It's the last day of AccessU, and Ragsdale Hall at St. Edward's University, the center of our operations, is quiet. Over in Trustee Hall, though, Jimmy Bogard of Headspring is teaching a post-conference class called "Accessibility for" If you didn't make it out, you can still hear from Jimmy in the last of our 30-second interviews!

Who are you?

My name is Jimmy Bogard. I am a Technical Architect at a firm here in Austin called Headspring, where I oversee training and things like that.

What will you be doing at AccessU?

This year, I’m teaching a one-day class on Accessibility in At the end, students should be able to understand not only what accessibility is and why it’s important, but how to use to achieve their accessibility needs.

Why do you care about accessibility?

Honestly, I didn’t for a long time. I didn’t even really know about it until I had the opportunity to work on a project for some county governments here in Texas. For them, it wasn’t a nice thing to do. It was required. But they had an employee come in who had to use their software that was not accessible. She was visually impaired, and on some screens she had to have other people type in information for her – things you wouldn’t want someone else to type in – like her social security number. It just kind of hit home how much inaccessibility was affecting her normal daily job and her life.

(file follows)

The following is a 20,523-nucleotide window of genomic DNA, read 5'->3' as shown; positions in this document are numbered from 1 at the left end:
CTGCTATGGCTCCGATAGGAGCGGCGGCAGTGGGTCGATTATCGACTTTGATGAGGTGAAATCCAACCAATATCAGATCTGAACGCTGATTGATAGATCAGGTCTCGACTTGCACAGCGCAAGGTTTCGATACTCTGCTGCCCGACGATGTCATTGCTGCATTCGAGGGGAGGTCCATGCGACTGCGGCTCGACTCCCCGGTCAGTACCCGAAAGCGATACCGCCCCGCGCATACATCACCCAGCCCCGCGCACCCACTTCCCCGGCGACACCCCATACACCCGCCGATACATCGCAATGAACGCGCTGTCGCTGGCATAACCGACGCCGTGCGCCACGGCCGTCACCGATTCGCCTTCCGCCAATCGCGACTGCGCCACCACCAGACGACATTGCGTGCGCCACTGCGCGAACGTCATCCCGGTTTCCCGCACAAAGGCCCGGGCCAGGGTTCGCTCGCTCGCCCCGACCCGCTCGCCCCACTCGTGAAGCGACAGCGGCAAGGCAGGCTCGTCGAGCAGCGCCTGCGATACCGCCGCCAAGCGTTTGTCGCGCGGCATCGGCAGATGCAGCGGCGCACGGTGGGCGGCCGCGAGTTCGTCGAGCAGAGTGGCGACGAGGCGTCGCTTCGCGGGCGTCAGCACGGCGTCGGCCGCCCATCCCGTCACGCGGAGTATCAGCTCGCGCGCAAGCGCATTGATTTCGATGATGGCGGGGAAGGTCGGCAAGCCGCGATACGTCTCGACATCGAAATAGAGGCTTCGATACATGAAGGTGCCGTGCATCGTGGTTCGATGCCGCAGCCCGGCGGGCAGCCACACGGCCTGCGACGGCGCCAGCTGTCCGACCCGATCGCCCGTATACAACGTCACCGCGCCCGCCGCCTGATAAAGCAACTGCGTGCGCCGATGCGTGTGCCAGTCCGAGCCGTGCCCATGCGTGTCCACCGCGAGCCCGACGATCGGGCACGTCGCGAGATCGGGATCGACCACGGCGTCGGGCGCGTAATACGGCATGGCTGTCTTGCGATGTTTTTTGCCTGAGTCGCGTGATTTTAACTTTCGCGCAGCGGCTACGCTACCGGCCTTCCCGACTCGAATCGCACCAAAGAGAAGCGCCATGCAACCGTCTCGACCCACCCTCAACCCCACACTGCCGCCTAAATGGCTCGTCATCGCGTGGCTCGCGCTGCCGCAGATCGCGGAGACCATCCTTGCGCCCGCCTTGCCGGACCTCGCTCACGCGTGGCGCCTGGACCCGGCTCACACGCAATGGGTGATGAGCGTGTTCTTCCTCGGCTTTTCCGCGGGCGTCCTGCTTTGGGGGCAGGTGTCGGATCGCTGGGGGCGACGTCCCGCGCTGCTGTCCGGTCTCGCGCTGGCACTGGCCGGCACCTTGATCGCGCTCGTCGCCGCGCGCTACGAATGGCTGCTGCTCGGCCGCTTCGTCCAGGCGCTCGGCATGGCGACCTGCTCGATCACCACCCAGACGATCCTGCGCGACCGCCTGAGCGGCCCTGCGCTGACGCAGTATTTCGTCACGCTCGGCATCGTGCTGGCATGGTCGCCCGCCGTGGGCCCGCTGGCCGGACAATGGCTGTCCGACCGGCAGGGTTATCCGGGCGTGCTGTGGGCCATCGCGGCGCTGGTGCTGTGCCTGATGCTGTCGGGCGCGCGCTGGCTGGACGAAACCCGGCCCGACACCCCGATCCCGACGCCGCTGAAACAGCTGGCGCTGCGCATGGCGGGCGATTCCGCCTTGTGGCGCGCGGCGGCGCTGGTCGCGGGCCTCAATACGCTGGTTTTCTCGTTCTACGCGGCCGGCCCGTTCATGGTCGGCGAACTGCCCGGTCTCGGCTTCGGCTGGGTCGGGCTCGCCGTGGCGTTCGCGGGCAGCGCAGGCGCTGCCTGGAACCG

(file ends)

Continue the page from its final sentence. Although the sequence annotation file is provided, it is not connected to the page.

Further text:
What’s the most interesting thing you’ve learned recently?

The concept of responsive/reactive design. For content websites, it's expensive to build mobile/tablet specific offerings. But with CSS3 and HTML5, you can build a website that adapts its layout to whatever area you have shown. Instead of just stretching content, you can actively build separate styling for separate viewable windows, providing a much less riskier alternative to building and deploying a completely separate website for mobile devices.

What would you tell people who don’t think accessibility should be a priority?

All it takes is sitting down with someone where it actually matters to them. They didn’t make a choice to have any kind of a disability, but your choices are negatively affecting their experience. It’s always so, if you walk a mile in someone’s shoes, you find out what insignificant choices you make have a negative effect on someone.

Anything else?

I’m excited to see how much accessibility has left the fringe of web development, and become a central part of things going forward. An example is HTML5, and we’re seeing that this isn’t a chore at the end, or something that benefits just people with disabilities, but it’s something that is good for everyone.

Thanks, Jimmy, for closing out this year's AccessU!

We hope that everyone enjoyed the conference in 2012 - and we look forward to seeing you next year!